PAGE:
Local Native two-spirit advocates speak at HRC youth conference

Native American two-spirit couple Adrian “AD” Stevens and Sean Snyder of Salt Lake City spoke at the annual LGBTQ Time to Thrive Youth Conference held by the Human Rights Campaign and National Education Association last weekend.

The couple competed in a Sweetheart Dance at a national Pow Wow in California, but were disqualified since they are not a male-female couple. Earlier in February, the couple competed in a national Pow Wow in Seminole, Florida, and took second place in the Sweetheart Dance after introducing themselves to the crowd and judges as fiancés.

They have taken up the cause of same-sex marriage and equal treatment within the sovereign nations.

Stevens asked Snyder to marry him on a trip to Paris, France.

“Since our engagement, we are currently advocates for marriage equality within the boundaries of our sovereign nations,” Snyder told the crowd. “As our marriage would not be recognized today, our fight for marriage equality is not over.”

“Where we come from, we identify as two-spirit. Two-spirit means we embody both spirits — male and female,” Stevens said. “Long ago our people believed that the two-spirited were gifts from the Creator. We held high roles within our community with being able to walk the lines between male and female spaces. This meant men could assist in ceremonies that only women could participate in, and vice-versa.”

“However, even though two-spirit people were prevalent within the Indian communities across the U.S. and Canada, the respect once given to us has been lost,” Snyder said. “And the more our people were colonized, the less respect identities like ours were given, even in our own communities.”

The couple was positive about their California experience, saying it would “stick with them forever” because of the support they received from family and friends.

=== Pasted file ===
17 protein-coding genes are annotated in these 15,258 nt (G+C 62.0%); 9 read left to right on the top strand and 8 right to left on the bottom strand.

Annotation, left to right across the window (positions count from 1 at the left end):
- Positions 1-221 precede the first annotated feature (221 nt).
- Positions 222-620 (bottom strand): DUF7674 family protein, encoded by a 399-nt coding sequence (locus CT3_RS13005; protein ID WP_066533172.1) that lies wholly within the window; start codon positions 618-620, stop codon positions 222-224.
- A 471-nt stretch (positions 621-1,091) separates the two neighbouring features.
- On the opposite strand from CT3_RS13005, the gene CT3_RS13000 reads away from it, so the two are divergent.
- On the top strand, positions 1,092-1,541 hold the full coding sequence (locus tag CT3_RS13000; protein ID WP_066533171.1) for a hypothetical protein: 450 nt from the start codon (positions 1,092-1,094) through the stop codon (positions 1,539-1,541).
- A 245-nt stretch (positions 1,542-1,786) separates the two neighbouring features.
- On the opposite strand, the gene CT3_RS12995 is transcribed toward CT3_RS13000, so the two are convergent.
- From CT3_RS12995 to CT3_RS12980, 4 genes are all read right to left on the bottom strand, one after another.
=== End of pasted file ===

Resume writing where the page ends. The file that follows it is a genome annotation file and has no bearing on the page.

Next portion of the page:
“After the first round was over, we didn’t hear our numbers called,” Snyder said, “It was disappointing, but we kept our heads up. We had just competed in a contest that had only ever been graced by straight couples. We felt so accomplished, breaking into that space where most would have feared.”

“Then the media began covering our experience, and we found out we were disqualified for being a same-sex couple,” Stevens said. “This broke our hearts.”

“We quickly realized that there were serious misconceptions about what two-spirit is,” Stevens continued. “There’s still a lot of work to do.”

The crowd cheered when they announced that they took second place the week before in Seminole.

Stevens said, “We hope that we can make a difference in communities to show people that we don’t have to be afraid of what makes them different…”

“But to honor those differences and build strength and self-confidence,” Snyder interjected.

“We hope that one day that the respect that was given to the two-spirited people returns to the brothers and sisters across all 562 federally recognized tribes,” Stevens said.

“We, as two-spirit people, don’t have representation,” Snyder said. “Our role models are not always given the same platforms to tell their stories, which is why we’re so grateful for the opportunity to talk about our love for one another, and just our triumphs entering traditional spaces to dance together.”

“Sean and I come from well-respected families within the Indian country,” Stevens said. “This gave us the courage to break through those barriers and share our story.”

“But not everyone is so fortunate,” he continued. “We want everyone within our LGBTIA2+ brothers and sisters to have more examples of confidence and courage.”

“And we’d like for all young people in the U.S. to see more real,k authentic Native stories from Native people just like us,” Snyder said.

They asked for those in the audience to help them share and spread their story.

Stevens ended with, “And if you know of any young Native two-spirit kids, tell them we said be true, be proud and keep dancing.”

Video of the couple’s speech:

Michael Aaron

Michael Aaron is the editor and publisher of QSaltLake. He has been active in Utah's gay and lesbian community since the early 80s and published two publications then and in the 90s.

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